400,000 migrant workers flock to Xinjiang to harvest cotton

Updated: 2016-10-28 06:13


400,000 migrant workers flock to Xinjiang to harvest cotton

A man in his 60s picks cotton in Aksu in Xinjiang Uygur autonomous region on October 14, 2016. Most of the people engaged in the laborious work were born in the 1960s, 1970s and 1980s, and the younger generation born in the 1990s seldom do it because of the intensity of the work. [Photo/IC]

Every year during the 80 days between mid-September and the start of November, about 400,000 migrant workers leave their hometowns in the rural areas of the provinces of Henan, Sichuan, Gansu and Heilong for the northwestern Xinjiang Uygur autonomous region to help the locals harvest cotton.

Each cotton flower is estimated to weigh five grams on average and each cotton harvester needs to bend 10,000 to 20,000 times if they want to harvest 100 kilograms to 200 kilograms daily with both hands working at the same time.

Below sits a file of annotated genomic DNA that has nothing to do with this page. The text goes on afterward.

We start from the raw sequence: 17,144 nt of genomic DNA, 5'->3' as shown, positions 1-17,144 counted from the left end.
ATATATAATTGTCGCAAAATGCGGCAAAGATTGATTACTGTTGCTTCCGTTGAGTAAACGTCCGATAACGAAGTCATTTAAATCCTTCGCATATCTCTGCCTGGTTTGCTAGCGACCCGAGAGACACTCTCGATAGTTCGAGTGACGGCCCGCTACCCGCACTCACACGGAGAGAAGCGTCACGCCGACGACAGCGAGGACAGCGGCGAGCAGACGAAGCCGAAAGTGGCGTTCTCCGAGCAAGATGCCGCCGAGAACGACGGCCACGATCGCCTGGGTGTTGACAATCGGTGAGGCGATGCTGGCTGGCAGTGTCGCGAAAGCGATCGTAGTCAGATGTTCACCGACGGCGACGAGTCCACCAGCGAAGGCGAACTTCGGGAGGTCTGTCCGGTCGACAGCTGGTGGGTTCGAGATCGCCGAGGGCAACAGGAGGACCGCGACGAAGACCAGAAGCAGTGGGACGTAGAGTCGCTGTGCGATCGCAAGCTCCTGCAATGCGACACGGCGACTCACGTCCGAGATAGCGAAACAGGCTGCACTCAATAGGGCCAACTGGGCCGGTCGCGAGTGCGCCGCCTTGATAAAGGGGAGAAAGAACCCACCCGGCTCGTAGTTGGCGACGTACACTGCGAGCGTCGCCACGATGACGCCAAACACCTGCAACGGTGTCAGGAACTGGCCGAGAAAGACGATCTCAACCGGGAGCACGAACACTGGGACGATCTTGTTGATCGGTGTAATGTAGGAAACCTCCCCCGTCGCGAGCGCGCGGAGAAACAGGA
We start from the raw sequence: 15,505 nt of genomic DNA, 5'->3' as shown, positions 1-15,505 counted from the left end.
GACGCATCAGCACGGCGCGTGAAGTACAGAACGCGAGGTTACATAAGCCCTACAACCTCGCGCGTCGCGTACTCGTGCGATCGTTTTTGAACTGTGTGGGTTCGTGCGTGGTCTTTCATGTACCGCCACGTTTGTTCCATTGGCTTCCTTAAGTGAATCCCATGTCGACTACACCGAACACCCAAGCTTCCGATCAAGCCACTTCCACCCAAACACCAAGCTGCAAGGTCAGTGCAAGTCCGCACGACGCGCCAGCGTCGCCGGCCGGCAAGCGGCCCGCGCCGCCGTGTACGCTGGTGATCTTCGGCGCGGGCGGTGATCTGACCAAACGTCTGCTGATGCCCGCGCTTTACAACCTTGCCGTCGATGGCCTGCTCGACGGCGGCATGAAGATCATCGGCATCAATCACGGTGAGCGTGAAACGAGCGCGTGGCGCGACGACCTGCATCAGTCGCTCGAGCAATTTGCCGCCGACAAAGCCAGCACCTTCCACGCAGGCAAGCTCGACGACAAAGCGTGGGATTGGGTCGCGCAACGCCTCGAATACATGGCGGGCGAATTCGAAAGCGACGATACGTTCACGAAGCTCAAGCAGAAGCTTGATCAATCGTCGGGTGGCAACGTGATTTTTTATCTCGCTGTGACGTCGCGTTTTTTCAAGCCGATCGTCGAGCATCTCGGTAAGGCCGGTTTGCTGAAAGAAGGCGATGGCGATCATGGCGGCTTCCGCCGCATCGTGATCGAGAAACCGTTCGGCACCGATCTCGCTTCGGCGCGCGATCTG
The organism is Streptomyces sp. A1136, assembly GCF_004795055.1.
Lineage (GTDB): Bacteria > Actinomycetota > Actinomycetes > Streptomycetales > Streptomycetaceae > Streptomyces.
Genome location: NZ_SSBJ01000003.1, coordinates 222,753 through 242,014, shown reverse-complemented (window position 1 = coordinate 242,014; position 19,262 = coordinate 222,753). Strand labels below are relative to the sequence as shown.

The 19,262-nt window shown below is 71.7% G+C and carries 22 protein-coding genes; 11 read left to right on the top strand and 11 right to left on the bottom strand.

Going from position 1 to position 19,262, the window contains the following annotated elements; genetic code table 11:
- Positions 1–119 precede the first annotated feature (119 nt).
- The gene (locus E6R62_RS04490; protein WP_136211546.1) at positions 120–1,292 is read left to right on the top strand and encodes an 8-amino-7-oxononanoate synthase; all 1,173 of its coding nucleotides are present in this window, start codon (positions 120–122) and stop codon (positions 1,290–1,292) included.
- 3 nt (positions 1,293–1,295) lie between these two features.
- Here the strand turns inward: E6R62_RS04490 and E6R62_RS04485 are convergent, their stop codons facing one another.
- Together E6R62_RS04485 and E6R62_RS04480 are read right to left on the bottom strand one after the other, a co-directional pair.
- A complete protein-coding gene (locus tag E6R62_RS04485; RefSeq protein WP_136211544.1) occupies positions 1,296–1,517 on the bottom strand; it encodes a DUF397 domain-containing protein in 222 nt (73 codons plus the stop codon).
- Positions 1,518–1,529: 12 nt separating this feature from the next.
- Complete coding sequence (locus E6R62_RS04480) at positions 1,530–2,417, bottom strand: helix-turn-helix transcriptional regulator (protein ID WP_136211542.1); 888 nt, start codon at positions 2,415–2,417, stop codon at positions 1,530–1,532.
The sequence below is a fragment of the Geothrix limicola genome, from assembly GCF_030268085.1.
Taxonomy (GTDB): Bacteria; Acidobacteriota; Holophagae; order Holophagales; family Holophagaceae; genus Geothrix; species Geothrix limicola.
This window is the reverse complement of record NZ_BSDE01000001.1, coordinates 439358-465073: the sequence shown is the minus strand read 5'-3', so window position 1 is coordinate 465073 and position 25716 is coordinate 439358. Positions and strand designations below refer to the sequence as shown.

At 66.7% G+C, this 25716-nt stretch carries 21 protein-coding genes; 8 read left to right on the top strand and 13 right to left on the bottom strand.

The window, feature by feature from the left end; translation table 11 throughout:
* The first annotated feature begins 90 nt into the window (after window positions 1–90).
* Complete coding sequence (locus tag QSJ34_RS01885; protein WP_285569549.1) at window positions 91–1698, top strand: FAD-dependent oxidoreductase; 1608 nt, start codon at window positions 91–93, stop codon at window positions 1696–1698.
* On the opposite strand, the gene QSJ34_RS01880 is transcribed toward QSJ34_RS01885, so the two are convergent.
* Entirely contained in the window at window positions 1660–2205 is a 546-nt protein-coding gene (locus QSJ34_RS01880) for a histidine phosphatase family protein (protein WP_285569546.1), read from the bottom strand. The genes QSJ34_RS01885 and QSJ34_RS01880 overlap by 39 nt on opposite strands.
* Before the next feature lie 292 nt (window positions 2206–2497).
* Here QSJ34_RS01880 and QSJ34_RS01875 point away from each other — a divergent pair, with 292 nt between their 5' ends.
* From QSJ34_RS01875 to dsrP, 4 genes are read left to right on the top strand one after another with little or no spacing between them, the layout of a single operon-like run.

Xinjiang is a major cotton production base in China. With an output of over 3.5 million tons, Xinjiang contributed 62.5 percent of the nation's total output of cotton of over 5.6 million tons in 2015, much higher than the national provincial contribution rate of 24.6 percent, according to the National Bureau of Statistics.

With mechanization underway, special machines are expected to replace people to harvest cotton in Xinjiang in five to 15 years. However, there are both pros and cons to mechanization.

Hiring people to pick cotton often means a greater cost but cleaner and better cotton. It is not easy for cotton farmers to find the right people to help with the laborious work. But using harvest machines requires different cotton seeds and different ways to grow and process the cotton.

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